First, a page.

Silverman remembered sending Hilton a note of apology a couple of days after it happened, but she never heard back. She wouldn’t expect to, she said, but it bothered her that Hilton didn’t seem to know she had reached out.
“I regretted the jokes not years later, but kind of immediately,” Silverman said Thursday on The Sarah Silverman Podcast. “And I wrote her to let her know, but I now know that letter didn’t get to her. So here I am, 14 years later, telling you, Paris, that I am really sorry. I was then, and I am much more completely, and with far more understanding, I think, now. I can’t imagine what you were going through at that time. My understanding of humanity through the lens of my work as a comedian had not yet merged. And I’m sorry I hurt you. Comedy, you know, is not evergreen.”
The zingers were about the fact that Hilton, one of the biggest celebrities around in that era, was about to serve jail time for an alcohol-related driving offense. What Silverman didn’t know when she planned her monologue is that Hilton would be in the audience.
“I didn’t know also that she would be going directly from the event to jail that night. I said some very hardcore jokes about her, and she was there,” Silverman said, recalling the crowd loved them. “And while I was, you know, thrilled at the success of my monologue, I remember spotting her in the audience. I really do. And I remember seeing that look on her face, and my heart sank. Because there was a person under there.”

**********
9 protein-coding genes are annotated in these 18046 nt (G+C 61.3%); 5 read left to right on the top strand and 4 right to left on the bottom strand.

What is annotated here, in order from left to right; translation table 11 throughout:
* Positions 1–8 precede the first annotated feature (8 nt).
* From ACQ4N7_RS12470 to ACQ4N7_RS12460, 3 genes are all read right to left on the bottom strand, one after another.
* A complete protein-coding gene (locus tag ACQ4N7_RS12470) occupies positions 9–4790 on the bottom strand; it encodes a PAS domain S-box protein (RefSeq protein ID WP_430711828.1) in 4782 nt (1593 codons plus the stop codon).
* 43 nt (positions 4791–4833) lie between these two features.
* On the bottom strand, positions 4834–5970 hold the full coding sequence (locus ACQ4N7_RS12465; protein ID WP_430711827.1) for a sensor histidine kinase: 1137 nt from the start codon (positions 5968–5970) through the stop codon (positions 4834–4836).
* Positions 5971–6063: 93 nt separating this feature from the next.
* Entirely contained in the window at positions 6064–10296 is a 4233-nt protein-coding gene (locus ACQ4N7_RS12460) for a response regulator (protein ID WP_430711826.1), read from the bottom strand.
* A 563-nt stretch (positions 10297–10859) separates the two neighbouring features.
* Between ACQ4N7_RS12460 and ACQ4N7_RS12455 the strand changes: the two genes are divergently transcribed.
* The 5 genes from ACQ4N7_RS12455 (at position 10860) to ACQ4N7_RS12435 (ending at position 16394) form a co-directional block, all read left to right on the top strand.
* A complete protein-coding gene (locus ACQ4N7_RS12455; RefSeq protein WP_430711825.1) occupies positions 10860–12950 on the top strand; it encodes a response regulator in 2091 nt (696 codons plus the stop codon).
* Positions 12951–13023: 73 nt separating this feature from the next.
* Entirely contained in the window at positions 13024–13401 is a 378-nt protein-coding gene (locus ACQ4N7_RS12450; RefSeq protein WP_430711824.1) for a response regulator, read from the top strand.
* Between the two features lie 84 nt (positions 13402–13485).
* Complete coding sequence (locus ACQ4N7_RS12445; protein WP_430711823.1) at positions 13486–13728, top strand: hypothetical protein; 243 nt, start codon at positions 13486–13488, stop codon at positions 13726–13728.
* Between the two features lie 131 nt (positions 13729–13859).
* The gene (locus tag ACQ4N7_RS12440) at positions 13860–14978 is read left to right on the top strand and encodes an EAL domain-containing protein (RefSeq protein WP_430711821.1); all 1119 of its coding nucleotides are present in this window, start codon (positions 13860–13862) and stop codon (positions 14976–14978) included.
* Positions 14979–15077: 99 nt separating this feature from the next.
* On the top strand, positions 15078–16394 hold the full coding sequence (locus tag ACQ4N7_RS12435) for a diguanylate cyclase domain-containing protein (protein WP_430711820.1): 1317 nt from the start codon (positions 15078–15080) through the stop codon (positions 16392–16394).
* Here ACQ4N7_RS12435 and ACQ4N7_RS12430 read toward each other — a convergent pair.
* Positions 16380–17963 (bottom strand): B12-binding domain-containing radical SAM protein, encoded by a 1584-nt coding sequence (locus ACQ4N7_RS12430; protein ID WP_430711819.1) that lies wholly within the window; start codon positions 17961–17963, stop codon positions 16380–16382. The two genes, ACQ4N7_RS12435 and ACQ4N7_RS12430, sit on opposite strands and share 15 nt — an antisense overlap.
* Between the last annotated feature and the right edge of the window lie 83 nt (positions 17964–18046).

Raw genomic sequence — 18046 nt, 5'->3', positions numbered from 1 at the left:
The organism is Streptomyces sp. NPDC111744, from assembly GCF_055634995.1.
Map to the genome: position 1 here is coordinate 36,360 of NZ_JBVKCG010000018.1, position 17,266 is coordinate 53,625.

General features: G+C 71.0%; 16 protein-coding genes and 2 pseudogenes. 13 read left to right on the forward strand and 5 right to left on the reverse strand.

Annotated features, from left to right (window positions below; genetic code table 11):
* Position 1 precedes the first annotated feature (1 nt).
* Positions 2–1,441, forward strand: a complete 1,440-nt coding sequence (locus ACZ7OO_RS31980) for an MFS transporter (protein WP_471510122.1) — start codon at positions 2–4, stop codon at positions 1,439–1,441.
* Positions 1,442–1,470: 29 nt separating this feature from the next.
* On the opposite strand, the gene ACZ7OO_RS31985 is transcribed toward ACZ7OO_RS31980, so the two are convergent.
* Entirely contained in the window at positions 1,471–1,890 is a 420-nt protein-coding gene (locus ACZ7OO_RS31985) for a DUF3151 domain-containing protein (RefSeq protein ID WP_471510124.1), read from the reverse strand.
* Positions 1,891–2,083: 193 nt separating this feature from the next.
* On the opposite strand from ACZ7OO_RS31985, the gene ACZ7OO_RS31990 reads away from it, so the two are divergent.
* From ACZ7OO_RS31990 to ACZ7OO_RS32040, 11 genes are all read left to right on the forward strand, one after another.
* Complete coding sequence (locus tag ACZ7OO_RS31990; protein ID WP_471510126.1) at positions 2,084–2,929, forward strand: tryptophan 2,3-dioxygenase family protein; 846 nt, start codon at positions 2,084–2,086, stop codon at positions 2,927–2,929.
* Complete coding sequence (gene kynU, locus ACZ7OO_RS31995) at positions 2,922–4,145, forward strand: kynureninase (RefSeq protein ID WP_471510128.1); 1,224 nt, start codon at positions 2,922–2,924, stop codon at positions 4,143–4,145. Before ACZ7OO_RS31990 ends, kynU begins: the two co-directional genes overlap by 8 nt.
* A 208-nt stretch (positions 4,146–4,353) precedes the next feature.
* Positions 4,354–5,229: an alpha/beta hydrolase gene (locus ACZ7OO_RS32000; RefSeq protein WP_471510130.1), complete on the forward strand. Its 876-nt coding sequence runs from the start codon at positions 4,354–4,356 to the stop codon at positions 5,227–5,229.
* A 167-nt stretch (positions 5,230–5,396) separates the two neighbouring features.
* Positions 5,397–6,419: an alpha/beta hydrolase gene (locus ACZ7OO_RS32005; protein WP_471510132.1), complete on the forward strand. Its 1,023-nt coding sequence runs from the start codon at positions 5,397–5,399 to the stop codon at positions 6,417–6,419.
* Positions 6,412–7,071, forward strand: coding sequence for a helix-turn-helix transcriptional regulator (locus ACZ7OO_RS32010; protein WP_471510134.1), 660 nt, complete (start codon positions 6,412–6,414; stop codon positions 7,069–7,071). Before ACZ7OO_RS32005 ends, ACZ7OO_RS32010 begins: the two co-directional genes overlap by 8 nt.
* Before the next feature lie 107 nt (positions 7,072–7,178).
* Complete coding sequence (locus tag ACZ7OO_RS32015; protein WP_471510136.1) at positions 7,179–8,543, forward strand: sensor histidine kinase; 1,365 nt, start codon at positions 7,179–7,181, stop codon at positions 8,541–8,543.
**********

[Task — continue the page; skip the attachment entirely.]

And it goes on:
Silverman brought up the incident after Hilton called her out on her own podcast, This Is Paris, on Monday.
“I was so shocked and surprised because I had actually met her a few years before at an event and she was sweet,” Hilton said.
The DJ recalled putting on a brave face, but said Silverman’s jabs at her were “so mean, so cruel.”
“I was sitting there, wanting to die, I was holding back tears, I had tears in my eyes,” Hilton said. “I literally wanted to run out of the entire room. The whole audience was laughing and she would not stop.”
Silverman agreed with Hilton’s assessment that her jokes would be different in 2021.
“You know, as she said herself on the podcast, this would never happen today, and she’s right. I would never do those jokes today,” Silverman said. “I’ve actually dedicated the past several years to trying to do comedy that attempts to marry hard-hitting jokes with, you know, actual heart. Back then, the consensus seemed to be that that was not possible. And I fully accepted that. I came up in a time when talk show hosts and comedians hired to make fun of pop culture were roasting the biggest celebrities and pop culture icons at the time. And nobody was bigger than Paris Hilton.”
Reps for Hilton did not immediately respond to Yahoo Entertainment’s request for comment.
Last month, the former Masters of Sex actress apologized to Britney Spears for jokes she made the same night.
Silverman said she is glad to be part of an awakened world.
“It’s how we grow. It’s how we change,” she said. I’m super down with reflecting on the past and my part in perpetuating real ugly s***.”
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